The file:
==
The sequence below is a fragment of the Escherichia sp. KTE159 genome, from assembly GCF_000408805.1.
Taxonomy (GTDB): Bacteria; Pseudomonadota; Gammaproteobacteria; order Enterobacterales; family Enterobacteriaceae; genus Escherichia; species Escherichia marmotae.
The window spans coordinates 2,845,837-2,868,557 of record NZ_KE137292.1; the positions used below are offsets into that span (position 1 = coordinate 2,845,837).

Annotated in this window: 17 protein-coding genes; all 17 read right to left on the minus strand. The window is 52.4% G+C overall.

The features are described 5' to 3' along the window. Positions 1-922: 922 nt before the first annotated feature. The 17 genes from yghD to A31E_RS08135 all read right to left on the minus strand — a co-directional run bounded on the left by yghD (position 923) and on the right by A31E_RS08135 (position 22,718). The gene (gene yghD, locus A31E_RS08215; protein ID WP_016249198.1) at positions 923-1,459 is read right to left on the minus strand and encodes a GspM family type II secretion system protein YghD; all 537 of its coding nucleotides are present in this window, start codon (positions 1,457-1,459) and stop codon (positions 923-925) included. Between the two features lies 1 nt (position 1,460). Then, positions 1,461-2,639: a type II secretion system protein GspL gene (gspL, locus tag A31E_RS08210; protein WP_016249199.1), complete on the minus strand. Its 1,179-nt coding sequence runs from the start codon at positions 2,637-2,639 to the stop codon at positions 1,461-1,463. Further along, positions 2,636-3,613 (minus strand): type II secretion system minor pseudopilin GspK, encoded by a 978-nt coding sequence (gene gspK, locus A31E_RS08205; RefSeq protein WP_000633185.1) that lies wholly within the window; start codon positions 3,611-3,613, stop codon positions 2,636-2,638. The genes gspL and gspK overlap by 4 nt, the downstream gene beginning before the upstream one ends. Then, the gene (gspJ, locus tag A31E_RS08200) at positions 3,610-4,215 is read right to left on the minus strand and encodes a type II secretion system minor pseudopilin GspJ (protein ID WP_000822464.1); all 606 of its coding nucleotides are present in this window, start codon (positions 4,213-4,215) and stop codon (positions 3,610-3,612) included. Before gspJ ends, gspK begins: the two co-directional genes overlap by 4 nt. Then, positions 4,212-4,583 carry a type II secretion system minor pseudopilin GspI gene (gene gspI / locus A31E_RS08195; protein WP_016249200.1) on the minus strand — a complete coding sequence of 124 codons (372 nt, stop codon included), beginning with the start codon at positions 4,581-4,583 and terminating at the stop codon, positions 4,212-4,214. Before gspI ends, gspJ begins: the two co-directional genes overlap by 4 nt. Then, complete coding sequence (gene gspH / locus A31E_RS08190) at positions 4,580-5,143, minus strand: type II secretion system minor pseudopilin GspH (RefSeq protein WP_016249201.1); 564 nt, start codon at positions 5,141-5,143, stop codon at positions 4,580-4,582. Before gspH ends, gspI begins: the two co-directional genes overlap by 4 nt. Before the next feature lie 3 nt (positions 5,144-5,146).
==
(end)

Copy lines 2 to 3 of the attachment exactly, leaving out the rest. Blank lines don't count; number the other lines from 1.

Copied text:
Taxonomy (GTDB): Bacteria; Pseudomonadota; Gammaproteobacteria; order Enterobacterales; family Enterobacteriaceae; genus Escherichia; species Escherichia marmotae.
The window spans coordinates 2,845,837-2,868,557 of record NZ_KE137292.1; the positions used below are offsets into that span (position 1 = coordinate 2,845,837).